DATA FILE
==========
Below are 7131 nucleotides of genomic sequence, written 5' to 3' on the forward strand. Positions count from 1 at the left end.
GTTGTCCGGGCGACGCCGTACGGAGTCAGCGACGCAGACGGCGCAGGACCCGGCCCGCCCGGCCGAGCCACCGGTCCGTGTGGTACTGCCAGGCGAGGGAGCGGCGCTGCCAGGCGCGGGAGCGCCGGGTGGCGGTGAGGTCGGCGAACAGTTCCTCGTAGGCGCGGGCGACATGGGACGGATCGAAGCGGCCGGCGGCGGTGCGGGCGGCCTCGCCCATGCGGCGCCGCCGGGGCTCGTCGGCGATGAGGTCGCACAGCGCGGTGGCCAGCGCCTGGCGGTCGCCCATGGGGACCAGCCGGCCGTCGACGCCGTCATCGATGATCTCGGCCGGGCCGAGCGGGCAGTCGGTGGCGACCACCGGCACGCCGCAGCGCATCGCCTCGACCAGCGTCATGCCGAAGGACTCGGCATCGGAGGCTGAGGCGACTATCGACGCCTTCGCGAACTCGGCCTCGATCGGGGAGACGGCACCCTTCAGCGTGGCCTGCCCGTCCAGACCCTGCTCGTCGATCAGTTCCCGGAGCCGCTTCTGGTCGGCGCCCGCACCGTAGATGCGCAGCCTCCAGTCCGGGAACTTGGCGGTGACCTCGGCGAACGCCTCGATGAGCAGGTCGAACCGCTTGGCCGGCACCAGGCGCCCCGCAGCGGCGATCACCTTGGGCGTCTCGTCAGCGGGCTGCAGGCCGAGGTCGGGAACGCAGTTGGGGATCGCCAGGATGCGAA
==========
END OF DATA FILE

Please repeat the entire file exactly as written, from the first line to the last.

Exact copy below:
Below are 7131 nucleotides of genomic sequence, written 5' to 3' on the forward strand. Positions count from 1 at the left end.
GTTGTCCGGGCGACGCCGTACGGAGTCAGCGACGCAGACGGCGCAGGACCCGGCCCGCCCGGCCGAGCCACCGGTCCGTGTGGTACTGCCAGGCGAGGGAGCGGCGCTGCCAGGCGCGGGAGCGCCGGGTGGCGGTGAGGTCGGCGAACAGTTCCTCGTAGGCGCGGGCGACATGGGACGGATCGAAGCGGCCGGCGGCGGTGCGGGCGGCCTCGCCCATGCGGCGCCGCCGGGGCTCGTCGGCGATGAGGTCGCACAGCGCGGTGGCCAGCGCCTGGCGGTCGCCCATGGGGACCAGCCGGCCGTCGACGCCGTCATCGATGATCTCGGCCGGGCCGAGCGGGCAGTCGGTGGCGACCACCGGCACGCCGCAGCGCATCGCCTCGACCAGCGTCATGCCGAAGGACTCGGCATCGGAGGCTGAGGCGACTATCGACGCCTTCGCGAACTCGGCCTCGATCGGGGAGACGGCACCCTTCAGCGTGGCCTGCCCGTCCAGACCCTGCTCGTCGATCAGTTCCCGGAGCCGCTTCTGGTCGGCGCCCGCACCGTAGATGCGCAGCCTCCAGTCCGGGAACTTGGCGGTGACCTCGGCGAACGCCTCGATGAGCAGGTCGAACCGCTTGGCCGGCACCAGGCGCCCCGCAGCGGCGATCACCTTGGGCGTCTCGTCAGCGGGCTGCAGGCCGAGGTCGGGAACGCAGTTGGGGATCGCCAGGATGCGAA